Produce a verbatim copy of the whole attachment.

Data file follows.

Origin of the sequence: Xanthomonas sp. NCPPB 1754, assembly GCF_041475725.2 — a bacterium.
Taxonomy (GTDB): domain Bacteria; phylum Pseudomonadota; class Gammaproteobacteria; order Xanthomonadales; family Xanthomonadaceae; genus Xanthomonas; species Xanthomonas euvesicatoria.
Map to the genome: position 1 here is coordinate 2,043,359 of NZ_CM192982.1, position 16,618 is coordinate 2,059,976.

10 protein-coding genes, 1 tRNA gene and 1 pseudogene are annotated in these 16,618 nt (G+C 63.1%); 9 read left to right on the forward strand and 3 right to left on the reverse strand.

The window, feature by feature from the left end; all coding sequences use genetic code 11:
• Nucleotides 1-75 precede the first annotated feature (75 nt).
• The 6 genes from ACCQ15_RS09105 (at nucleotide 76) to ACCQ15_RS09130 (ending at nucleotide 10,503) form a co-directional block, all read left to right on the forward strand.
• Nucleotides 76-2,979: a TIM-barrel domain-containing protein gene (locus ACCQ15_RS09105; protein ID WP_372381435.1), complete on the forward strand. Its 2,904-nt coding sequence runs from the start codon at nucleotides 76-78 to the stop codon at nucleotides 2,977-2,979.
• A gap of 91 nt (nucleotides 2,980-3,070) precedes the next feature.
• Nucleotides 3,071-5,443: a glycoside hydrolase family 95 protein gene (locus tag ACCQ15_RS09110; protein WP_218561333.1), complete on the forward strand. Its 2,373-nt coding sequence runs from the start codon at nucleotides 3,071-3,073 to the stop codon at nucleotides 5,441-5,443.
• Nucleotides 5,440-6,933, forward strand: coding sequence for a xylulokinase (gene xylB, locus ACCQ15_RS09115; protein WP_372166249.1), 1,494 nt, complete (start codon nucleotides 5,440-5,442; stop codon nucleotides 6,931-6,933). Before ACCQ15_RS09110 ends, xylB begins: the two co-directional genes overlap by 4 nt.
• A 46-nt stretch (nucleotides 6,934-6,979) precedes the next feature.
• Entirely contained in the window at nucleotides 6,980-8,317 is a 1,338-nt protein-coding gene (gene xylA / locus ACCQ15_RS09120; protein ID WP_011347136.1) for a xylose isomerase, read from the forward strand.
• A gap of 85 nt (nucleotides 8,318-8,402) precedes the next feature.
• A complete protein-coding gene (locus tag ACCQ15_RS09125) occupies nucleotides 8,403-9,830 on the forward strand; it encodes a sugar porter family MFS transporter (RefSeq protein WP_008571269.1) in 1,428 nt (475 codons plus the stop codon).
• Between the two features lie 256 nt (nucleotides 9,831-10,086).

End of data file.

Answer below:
Origin of the sequence: Xanthomonas sp. NCPPB 1754, assembly GCF_041475725.2 — a bacterium.
Taxonomy (GTDB): domain Bacteria; phylum Pseudomonadota; class Gammaproteobacteria; order Xanthomonadales; family Xanthomonadaceae; genus Xanthomonas; species Xanthomonas euvesicatoria.
Map to the genome: position 1 here is coordinate 2,043,359 of NZ_CM192982.1, position 16,618 is coordinate 2,059,976.

10 protein-coding genes, 1 tRNA gene and 1 pseudogene are annotated in these 16,618 nt (G+C 63.1%); 9 read left to right on the forward strand and 3 right to left on the reverse strand.

The window, feature by feature from the left end; all coding sequences use genetic code 11:
• Nucleotides 1-75 precede the first annotated feature (75 nt).
• The 6 genes from ACCQ15_RS09105 (at nucleotide 76) to ACCQ15_RS09130 (ending at nucleotide 10,503) form a co-directional block, all read left to right on the forward strand.
• Nucleotides 76-2,979: a TIM-barrel domain-containing protein gene (locus ACCQ15_RS09105; protein ID WP_372381435.1), complete on the forward strand. Its 2,904-nt coding sequence runs from the start codon at nucleotides 76-78 to the stop codon at nucleotides 2,977-2,979.
• A gap of 91 nt (nucleotides 2,980-3,070) precedes the next feature.
• Nucleotides 3,071-5,443: a glycoside hydrolase family 95 protein gene (locus tag ACCQ15_RS09110; protein WP_218561333.1), complete on the forward strand. Its 2,373-nt coding sequence runs from the start codon at nucleotides 3,071-3,073 to the stop codon at nucleotides 5,441-5,443.
• Nucleotides 5,440-6,933, forward strand: coding sequence for a xylulokinase (gene xylB, locus ACCQ15_RS09115; protein WP_372166249.1), 1,494 nt, complete (start codon nucleotides 5,440-5,442; stop codon nucleotides 6,931-6,933). Before ACCQ15_RS09110 ends, xylB begins: the two co-directional genes overlap by 4 nt.
• A 46-nt stretch (nucleotides 6,934-6,979) precedes the next feature.
• Entirely contained in the window at nucleotides 6,980-8,317 is a 1,338-nt protein-coding gene (gene xylA / locus ACCQ15_RS09120; protein ID WP_011347136.1) for a xylose isomerase, read from the forward strand.
• A gap of 85 nt (nucleotides 8,318-8,402) precedes the next feature.
• A complete protein-coding gene (locus tag ACCQ15_RS09125) occupies nucleotides 8,403-9,830 on the forward strand; it encodes a sugar porter family MFS transporter (RefSeq protein WP_008571269.1) in 1,428 nt (475 codons plus the stop codon).
• Between the two features lie 256 nt (nucleotides 9,831-10,086).